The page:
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Skyfall Pinot Gris 2014

Pinot Gris/Grigio from Columbia Valley, Washington
    13.1% ABV
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    13.1% ABV

    Winemaker Notes

    Pale straw in color with notes of mango, citrus blossom and banana in the nose. On the palate a medley of tropical fruit unfolds into tangerine, mango, grapefruit, and banana flavors. These tropical notes continue throughout the long and lingering finish.

    Critical Acclaim

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    Skyfall

    Skyfall Vineyard

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    Skyfall Vineyard, Columbia Valley, Washington
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    Skyfall Vineyard was named for massive car-sized boulders scattered among the vines, appearing to have fallen from the sky. These glacial rocks were left in the wake of the ancient Missoula floods that cut the Columbia River. Floods deposited silty loam soil mixed with volcanic ash for soil conditions that create complex, elegant wines.

    Dave Minick, 3rd generation Washington State grower, oversees all vineyard management for consistent, perfectly ripe grapes across Skyfall vineyard sites. All vineyards receive the same environmentally responsible care with minimalist intervention including a new compost program for naturally enriching soils and use of low impact vehicles in vineyards.

    Skyfall Vineyard fruit is sourced from Washington’s top AVAs within Columbia Valley including Horse Heaven Hills, Wahluke Slope, and Yakima Valley. Columbia Valley has optimal growing conditions with hot days allowing grapes to ripen and cool nights where acidity develops. This means Skyfall Vineyard wines are well balanced between the crisp acidity, firm tannins, and ripe fruit structure, ready for immediate enjoyment.

    Columbia Valley

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    A large and geographically diverse AVA capable of producing a wide variety of wine styles, the Columbia Valley AVA is home to 99% of Washington state’s total vineyard area. A small section of the AVA even extends into northern Oregon!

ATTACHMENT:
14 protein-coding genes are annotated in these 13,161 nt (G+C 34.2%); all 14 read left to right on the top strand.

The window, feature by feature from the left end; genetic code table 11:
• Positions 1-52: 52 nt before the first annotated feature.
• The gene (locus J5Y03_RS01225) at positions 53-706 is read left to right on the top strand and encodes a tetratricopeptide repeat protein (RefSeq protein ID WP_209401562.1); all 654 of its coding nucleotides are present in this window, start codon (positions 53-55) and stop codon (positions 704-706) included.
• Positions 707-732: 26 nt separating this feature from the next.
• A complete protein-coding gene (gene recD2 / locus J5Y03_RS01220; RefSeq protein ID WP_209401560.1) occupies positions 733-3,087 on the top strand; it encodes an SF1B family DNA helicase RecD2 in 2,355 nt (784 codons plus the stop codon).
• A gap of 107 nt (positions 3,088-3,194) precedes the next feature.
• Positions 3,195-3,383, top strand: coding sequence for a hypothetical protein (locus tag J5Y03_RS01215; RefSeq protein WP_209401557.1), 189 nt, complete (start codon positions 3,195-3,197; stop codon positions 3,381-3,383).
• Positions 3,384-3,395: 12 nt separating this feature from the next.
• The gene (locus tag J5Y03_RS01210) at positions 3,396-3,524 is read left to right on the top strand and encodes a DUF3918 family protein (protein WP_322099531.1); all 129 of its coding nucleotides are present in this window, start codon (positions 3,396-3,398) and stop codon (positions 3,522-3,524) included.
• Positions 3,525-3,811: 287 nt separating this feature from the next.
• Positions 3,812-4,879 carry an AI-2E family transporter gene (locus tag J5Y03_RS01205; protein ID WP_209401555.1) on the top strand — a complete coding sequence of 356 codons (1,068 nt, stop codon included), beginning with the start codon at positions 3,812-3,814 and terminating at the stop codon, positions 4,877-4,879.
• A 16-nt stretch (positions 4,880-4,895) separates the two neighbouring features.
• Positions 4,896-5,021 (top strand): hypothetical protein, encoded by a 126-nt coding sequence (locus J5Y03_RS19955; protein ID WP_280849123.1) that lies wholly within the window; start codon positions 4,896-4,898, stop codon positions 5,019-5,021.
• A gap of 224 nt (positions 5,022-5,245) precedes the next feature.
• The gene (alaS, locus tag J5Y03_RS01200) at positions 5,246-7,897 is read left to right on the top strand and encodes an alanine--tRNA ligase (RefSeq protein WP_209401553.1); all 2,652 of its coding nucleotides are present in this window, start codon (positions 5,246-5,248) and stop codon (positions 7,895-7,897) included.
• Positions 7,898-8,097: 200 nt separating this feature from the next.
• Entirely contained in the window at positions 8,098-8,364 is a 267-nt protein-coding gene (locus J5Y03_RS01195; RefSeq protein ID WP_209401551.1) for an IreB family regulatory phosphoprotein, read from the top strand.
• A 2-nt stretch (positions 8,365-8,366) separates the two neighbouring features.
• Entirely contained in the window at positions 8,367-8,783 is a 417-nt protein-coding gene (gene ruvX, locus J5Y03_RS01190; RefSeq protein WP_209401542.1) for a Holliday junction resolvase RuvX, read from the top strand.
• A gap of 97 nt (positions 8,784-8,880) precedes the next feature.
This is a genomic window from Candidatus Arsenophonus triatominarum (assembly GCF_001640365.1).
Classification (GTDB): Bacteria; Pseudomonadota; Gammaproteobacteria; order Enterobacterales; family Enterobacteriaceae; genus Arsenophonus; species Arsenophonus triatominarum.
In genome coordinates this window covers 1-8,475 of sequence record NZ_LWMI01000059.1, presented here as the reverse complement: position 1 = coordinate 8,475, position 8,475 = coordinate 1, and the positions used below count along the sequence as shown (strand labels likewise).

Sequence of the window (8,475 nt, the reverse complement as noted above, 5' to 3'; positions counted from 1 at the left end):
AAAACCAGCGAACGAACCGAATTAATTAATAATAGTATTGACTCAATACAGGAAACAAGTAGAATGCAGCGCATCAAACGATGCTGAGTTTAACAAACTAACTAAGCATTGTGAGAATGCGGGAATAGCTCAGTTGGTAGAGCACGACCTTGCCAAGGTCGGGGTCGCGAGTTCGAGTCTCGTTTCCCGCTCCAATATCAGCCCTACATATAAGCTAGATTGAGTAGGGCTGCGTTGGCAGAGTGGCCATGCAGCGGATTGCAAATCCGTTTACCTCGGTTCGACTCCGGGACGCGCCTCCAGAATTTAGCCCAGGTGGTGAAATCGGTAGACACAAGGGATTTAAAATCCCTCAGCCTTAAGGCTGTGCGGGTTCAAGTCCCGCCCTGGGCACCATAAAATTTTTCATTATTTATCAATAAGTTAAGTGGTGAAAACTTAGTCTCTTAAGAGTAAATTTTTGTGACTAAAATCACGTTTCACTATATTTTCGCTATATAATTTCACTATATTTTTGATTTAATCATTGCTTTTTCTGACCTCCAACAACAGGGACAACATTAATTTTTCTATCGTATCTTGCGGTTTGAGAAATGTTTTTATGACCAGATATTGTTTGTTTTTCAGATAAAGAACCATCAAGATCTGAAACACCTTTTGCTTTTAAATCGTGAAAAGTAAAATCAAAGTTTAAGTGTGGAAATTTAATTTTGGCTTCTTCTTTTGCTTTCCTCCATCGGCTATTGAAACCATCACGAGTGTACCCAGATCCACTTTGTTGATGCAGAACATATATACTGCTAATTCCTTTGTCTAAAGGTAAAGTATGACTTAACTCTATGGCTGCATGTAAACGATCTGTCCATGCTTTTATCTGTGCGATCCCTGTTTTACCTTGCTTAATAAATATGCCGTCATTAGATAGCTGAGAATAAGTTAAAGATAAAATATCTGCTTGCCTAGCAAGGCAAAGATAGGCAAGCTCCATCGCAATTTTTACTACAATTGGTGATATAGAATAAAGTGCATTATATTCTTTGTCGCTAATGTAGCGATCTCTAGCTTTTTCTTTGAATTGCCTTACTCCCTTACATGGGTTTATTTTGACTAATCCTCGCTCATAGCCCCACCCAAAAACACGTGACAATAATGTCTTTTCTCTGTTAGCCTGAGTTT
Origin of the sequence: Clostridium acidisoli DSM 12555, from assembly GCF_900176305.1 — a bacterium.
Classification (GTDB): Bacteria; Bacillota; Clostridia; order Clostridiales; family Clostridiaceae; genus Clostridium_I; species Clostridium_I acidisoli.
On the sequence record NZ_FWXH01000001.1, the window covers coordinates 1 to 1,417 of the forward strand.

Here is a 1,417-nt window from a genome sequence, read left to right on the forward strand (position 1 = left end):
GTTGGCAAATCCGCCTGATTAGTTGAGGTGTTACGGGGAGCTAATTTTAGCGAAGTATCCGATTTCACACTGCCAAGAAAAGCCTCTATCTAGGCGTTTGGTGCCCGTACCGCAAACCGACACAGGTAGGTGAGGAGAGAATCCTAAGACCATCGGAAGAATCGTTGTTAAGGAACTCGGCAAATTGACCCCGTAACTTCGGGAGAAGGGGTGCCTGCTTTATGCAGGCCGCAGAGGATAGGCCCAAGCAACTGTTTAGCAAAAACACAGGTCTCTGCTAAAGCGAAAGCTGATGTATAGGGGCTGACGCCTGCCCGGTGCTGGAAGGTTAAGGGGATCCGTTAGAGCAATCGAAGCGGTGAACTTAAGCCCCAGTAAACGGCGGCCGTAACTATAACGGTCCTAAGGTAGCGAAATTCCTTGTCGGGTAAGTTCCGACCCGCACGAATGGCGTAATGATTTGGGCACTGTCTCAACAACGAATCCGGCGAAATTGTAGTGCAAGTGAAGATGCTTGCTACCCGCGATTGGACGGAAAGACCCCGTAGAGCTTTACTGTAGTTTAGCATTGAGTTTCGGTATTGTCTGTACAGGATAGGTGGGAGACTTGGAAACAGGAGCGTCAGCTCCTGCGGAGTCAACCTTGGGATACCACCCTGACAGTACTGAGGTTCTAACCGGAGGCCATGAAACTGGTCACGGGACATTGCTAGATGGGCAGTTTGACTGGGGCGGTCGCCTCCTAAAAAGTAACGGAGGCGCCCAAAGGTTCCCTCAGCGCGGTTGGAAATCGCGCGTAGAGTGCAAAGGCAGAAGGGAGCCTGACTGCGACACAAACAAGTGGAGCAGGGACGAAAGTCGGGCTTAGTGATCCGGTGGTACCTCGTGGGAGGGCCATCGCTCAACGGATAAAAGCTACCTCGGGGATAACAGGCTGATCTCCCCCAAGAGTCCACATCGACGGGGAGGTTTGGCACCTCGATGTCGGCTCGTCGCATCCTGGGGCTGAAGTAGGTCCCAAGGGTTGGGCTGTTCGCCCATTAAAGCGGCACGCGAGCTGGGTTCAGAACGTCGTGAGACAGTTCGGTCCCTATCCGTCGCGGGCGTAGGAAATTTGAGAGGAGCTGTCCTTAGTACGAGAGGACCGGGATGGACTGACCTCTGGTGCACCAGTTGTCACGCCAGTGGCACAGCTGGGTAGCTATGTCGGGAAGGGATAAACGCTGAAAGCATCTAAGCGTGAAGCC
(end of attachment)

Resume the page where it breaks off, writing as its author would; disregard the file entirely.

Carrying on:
Because of its size, it is necessarily divided into several distinctive sub-AVAs, including Walla Walla Valley and Yakima Valley—which are both further split into smaller, noteworthy appellations. A region this size will of course have varied microclimates, but on the whole it experiences extreme winters and long, hot, dry summers. Frost is a common risk during winter and spring. The towering Cascade mountain range creates a rain shadow, keeping the valley relatively rain-free throughout the entire year, necessitating irrigation from the Columbia River. The lack of humidity combined with sandy soils allows for vines to be grown on their own rootstock, as phylloxera is not a serious concern.

    Red wines make up the majority of production in the Columbia Valley. Cabernet Sauvignon is the dominant variety here, where it produces wines with a pleasant balance of dark fruit and herbs. Wines made from Merlot are typically supple, with sweet red fruit and sometimes a hint of chocolate or mint. Syrah tends to be savory and Old-World-leaning, with a wide range of possible fruit flavors and plenty of spice. The most planted white varieties are Chardonnay and Riesling. These range in style from citrus and green apple dominant in cooler sites, to riper, fleshier wines with stone fruit flavors coming from the warmer vineyards.

    Pinot Gris/Grigio

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    Showing a unique rosy, purplish hue upon full ripeness, this “white” variety is actually born out of a mutation of Pinot noir. The grape boasts two versions of its name, as well as two generally distinct styles. In Italy, Pinot grigio achieves most success in the mountainous regions of Trentino and Alto Adige as well as in the neighboring Friuli—all in Italy’s northeast. France's Alsace and Oregon's Willamette Valley produce some of the world's most well-regarded Pinot gris wine. California produces both styles with success.

    In the Glass

    Pinot Gris is naturally low in acidity but full ripeness is necessary to achieve and showcase its signature flavors and aromas of stone fruit, citrus, honeysuckle, pear and almond. Alsatian styles are aromatic (think rose and honey), richly textured and sometimes relatively higher in alcohol compared to its Italian counterparts. As Pinot Grigio in Italy, the style is often much lighter, charming and fruit driven.

    Perfect Pairings

    The viscosity of a typical Alsatian Pinot Gris allows it to fit in harmoniously with the region's rich foods like pork, charcuterie and foie gras. Pinot Grigio, on the other hand, with its lean, crisp, citrusy freshness, works well as an aperitif wine or with seafood and subtle chicken dishes.

    Sommelier Secret

    Given the color of its berries and aromatic and characterful potential if cared for as it is allowed to fully ripen, the Pinot grigio variety is actually one that is commonly used to make "orange wines." An orange wine is a white wine made in the red wine method, i.e. with fermentation on its skins. This process leads to a wine with more ephemeral aromas, complexity on the palate and a pleasant, light orange hue.

    SWS358668_2014 Item# 182037